What is traditionally called spelling pronunciation is actually a misnomer: it should be called reading pronunciation because all such incorrect pronunciations actually arise in the process of reading unfamiliar words rather than spelling them. Modern dictionaries such as The American Heritage Dictionary of the English Language (4th ed., 2006) typically dignify these errors by listing them alongside the traditionally correct form. For example, the reading pronunciation of equinox, with the same first vowel as echo, is given (second) after the form with the same first vowel as equal.

For the most part, reading pronunciations arise in words of Latinate (Anglo-Norman) origin, specifically and primarily as concerns the vowels of a given word. Here, British English has a long and venerable tradition of Anglicizing the pronunciation by rendering the vowels as diphthongs. Hence, for instance, instead of pronouncing pace ‘with the permission of; with deference to’ (< Latin pāce, ablative of pāx ‘peace’) as [pɛ́isi:] to rhyme with racy, speakers who have never actually heard this word uttered by a knowledgeable person will pronounce it [pɑ́čɛi], i.e. the stressed first vowel to rhyme with pocket, the unstressed second with hay, in accordance with the misguided American practice that makes Latin into a kind of Italian, and in fact it is this pronunciation of pace that is registered in The American Heritage Dictionary, which lists it first.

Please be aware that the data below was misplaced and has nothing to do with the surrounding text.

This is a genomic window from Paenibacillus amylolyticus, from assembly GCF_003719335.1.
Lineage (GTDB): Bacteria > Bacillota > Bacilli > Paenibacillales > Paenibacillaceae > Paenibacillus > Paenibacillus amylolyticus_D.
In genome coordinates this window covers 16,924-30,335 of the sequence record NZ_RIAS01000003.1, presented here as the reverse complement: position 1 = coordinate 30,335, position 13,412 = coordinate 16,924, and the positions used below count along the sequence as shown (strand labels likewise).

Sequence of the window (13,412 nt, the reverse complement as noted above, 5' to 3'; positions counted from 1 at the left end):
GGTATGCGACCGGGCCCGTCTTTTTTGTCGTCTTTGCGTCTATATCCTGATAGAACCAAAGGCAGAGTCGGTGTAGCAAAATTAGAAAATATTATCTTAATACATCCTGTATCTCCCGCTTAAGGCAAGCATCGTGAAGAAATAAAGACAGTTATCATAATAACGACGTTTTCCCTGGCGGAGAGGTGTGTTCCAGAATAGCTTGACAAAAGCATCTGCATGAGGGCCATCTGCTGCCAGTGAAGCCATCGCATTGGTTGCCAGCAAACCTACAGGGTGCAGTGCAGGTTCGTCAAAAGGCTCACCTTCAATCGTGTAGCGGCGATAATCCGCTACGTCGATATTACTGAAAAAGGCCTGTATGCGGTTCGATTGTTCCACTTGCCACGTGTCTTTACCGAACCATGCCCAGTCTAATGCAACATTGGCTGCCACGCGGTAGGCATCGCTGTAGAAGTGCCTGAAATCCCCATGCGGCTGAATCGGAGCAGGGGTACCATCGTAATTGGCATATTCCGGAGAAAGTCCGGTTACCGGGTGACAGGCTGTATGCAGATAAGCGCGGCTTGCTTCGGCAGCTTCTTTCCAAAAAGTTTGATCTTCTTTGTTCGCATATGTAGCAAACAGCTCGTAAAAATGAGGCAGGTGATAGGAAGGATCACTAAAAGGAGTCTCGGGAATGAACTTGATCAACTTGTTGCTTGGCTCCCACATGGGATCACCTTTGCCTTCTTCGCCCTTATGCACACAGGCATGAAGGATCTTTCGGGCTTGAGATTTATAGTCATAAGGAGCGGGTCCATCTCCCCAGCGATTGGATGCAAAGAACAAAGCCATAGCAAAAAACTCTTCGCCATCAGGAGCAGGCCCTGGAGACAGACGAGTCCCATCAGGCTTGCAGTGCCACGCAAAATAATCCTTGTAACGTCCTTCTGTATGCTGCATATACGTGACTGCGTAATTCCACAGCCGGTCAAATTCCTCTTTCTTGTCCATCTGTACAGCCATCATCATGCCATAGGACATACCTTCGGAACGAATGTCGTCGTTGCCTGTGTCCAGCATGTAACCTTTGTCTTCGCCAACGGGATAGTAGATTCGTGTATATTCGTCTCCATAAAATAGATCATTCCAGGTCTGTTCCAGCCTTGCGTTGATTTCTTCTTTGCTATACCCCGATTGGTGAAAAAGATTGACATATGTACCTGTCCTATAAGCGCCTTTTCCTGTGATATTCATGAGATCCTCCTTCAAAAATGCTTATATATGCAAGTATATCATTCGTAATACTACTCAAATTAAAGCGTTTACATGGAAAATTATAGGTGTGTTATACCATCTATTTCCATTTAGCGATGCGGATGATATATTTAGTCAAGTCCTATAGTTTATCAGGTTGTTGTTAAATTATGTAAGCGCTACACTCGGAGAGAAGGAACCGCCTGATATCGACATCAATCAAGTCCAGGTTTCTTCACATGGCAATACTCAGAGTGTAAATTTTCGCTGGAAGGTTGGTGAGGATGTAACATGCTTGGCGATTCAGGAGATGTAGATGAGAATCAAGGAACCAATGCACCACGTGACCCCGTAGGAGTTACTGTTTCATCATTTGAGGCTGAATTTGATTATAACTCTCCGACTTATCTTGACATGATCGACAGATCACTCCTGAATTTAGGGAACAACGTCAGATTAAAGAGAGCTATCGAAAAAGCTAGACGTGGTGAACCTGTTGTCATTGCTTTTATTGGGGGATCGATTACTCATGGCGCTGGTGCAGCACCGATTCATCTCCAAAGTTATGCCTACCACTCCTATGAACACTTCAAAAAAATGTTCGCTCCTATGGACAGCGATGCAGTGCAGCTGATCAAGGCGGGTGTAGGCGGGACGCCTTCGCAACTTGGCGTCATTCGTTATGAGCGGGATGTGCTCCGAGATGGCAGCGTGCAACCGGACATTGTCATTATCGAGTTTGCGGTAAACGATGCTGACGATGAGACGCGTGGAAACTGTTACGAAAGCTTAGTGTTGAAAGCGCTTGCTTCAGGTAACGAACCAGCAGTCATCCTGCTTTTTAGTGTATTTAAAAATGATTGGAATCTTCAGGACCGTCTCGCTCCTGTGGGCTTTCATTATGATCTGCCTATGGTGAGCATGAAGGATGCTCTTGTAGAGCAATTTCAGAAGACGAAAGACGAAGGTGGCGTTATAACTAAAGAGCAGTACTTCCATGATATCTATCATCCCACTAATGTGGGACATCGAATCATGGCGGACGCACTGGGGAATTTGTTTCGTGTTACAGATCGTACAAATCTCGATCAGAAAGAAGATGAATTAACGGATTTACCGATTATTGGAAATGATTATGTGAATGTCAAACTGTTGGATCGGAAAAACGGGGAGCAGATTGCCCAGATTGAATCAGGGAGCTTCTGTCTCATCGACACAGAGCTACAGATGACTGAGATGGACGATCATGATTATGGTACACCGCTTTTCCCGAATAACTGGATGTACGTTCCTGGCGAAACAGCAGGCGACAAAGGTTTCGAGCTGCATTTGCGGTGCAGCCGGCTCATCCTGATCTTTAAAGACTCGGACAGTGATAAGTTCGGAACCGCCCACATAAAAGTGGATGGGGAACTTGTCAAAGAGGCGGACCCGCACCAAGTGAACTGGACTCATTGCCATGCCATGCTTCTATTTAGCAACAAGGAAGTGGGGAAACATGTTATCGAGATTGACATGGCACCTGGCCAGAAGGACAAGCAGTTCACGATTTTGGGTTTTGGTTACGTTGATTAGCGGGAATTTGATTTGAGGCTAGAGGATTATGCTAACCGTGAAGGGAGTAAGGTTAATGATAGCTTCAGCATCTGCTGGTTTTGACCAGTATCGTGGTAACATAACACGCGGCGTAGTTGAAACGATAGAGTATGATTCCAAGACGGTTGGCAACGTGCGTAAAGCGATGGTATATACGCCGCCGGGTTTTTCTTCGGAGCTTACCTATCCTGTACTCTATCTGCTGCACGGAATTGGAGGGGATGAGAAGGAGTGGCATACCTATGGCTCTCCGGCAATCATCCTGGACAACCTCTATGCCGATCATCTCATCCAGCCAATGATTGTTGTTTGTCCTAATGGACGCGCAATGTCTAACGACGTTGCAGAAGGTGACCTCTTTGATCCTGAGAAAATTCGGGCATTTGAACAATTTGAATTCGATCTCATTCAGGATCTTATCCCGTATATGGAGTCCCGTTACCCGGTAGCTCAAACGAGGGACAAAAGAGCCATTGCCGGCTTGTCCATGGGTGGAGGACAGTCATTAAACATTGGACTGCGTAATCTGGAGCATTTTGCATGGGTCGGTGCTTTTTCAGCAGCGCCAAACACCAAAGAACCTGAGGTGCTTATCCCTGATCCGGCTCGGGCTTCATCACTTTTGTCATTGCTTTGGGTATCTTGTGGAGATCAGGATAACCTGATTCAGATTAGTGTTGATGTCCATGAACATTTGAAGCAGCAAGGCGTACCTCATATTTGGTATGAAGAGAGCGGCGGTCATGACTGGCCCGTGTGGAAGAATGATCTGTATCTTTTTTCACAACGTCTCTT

It is ignorance of the traditional anglicized pronunciation––nothing more, nothing less––that accounts not only for the erroneous pronunciation of Latinate vocabulary but of foreign nomina propria like Ossetia/Ossetian and Iran/Iranian. In each such instance, the traditional diphthong of the stressed vowel is replaced by a monophthong that is the result of a reading pronunciation.